Category Archives: Rose wine

Best Vintage Ever

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Dunleavy 18 1 (2)With reports that the 2018 wine grape harvest in England and Wales was the best on record, I was really looking forward to the launch of the new vintage from one of my favourite local vineyards – Dunleavy, based at Wrington, just a few minutes’ drive south of Bristol.  And I was not disappointed. One sniff of Ingrid Bates’ Pinot Noir Rosé (£12.95 direct from the vineyard – www.dunleavyvineyards.co.uk – or from local wine merchant Grape and Grind) revealed a glass full of delightful spring blossom fragrances, followed on the palate with lovely raspberry fruit and a hint of smokiness. This is a proper rosé, almost dry, ideal for drinking, well chilled, on its own but with enough body to pair nicely with, perhaps, a fresh tuna steak in a Niçoise salad. In my mind, a deserving winner of a Silver Medal at the Independent English Wine Awards.

Although only the rosé was on show at the launch, appropriately held once again at Bellita Wine Bar, who pride themselves in a winelist comprising all female winemakers, Dunleavy are also now producing a sparkling wine from their own Seyval Blanc grapes. Only 500 bottles of the initial vintage were produced and, not surprisingly, sold out quickly before I was able to get my hands on a bottle. But I look forward to tasting and reporting on this new development later in the year.

As I have said before, English (and Welsh) wine has improved enormously in the last 30 years and there are now almost 500 vineyards operating commercially.  Many will be opening their doors or participating in special events during English Wine Week, the now regular annual celebration of our home-grown product, which begins on Saturday 25 May.  Do check the English Wine Week site for details.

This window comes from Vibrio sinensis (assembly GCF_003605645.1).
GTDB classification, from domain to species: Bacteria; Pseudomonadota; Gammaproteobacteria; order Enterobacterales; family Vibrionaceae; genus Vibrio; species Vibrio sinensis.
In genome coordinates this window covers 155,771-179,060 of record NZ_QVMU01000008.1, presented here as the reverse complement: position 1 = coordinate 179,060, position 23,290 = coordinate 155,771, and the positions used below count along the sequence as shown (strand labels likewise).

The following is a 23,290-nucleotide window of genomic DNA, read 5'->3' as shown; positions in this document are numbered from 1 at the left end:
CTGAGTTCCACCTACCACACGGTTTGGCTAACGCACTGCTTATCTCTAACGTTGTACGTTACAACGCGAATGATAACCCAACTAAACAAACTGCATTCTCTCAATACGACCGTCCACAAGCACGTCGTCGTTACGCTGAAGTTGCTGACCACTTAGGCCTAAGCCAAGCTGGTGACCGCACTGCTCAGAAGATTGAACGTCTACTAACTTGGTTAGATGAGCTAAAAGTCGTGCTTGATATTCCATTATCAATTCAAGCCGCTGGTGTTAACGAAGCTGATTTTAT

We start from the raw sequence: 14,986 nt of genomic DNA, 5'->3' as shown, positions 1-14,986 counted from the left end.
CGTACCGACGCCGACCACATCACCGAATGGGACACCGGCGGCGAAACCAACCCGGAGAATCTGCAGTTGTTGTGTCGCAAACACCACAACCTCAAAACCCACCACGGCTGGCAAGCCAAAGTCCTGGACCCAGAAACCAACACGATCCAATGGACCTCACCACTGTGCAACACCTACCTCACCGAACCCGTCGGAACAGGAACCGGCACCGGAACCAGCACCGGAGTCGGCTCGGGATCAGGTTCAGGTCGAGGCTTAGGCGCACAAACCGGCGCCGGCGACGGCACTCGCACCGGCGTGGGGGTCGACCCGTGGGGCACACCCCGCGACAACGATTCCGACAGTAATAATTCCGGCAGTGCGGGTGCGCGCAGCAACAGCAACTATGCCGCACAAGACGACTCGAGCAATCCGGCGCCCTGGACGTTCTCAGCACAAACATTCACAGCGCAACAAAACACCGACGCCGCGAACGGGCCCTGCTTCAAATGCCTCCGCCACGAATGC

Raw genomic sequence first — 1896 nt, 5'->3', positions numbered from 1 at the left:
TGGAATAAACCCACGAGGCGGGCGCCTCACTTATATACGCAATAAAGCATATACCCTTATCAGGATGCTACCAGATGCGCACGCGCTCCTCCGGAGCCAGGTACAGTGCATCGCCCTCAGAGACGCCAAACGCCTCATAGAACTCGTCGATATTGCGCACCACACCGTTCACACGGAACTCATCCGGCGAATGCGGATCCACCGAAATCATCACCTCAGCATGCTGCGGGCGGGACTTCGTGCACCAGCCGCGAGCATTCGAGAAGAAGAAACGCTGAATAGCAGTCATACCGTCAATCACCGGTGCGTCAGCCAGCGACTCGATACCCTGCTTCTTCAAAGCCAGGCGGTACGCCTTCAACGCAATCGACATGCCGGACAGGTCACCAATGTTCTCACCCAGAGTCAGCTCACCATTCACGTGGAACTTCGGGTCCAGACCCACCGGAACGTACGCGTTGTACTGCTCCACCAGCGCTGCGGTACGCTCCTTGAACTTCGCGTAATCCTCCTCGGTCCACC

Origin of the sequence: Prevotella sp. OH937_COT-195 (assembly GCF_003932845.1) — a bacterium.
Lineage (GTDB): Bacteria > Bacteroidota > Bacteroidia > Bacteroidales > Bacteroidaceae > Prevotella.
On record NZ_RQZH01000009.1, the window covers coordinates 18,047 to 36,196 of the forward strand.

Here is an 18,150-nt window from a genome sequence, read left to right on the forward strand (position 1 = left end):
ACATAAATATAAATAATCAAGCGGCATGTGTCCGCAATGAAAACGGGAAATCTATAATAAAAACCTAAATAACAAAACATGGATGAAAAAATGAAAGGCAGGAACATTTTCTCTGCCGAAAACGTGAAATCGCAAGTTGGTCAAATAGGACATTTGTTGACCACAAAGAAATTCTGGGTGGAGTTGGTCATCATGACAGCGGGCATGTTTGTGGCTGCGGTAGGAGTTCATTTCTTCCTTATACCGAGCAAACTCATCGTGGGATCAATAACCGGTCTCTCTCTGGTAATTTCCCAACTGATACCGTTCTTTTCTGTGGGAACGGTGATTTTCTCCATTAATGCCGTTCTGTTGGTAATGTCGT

And finally, let me repeat an important clarification: English and Welsh wines are often incorrectly referred to as ‘British wine’. British wine is produced from imported grape juice or concentrate and is not recommended; English (or Welsh, if appropriate) Wine is a quality product made from freshly picked grapes and reflects the place where those grapes are grown.

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The 1st Rosé of Summer

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It’s only taken a few warm days over the recent holiday weekend and my wife and I immediately took to drinking rosé. OK, it wasn’t just the weather (although that helped), but the Michelin-starred pub where we were staying had one of Domaine Maby’s delicious Tavel rosés on their list.

TavelI’ve bought that producer’s wines – red, white and rosé – many times before and know them all to be good. The current Wine Society list has their rosé for £11.50; sadly, at dinner, we had to pay more than 3 times that amount. Justified? I don’t think so but it’s typical of restaurants nowadays and if customers – including me – are willing to pay that excessive mark-up without protest, then can we really blame business owners for pricing wines at that level?

So, although the cost may have left a sour taste in the mouth, the wine certainly did not. Tavel is, without doubt, the outstanding village in France’s southern Rhône region for rosé wines and Maby’s example is a crisp but full-bodied (14% alcohol) blend of local varieties including Grenache, Syrah and Mourvedre. The grapes are selected from 3 different vineyards, each giving their own character to the wine and from vines averaging almost 50 years old. The wine itself is bone dry but with lovely flavours of strawberries and redcurrants and a persistent, fruity finish. Although it’s a wine I would happily drink on its own, it really shows best with food and was a perfect match with both my wife’s risotto of young spring vegetables and my roast breast of guinea fowl.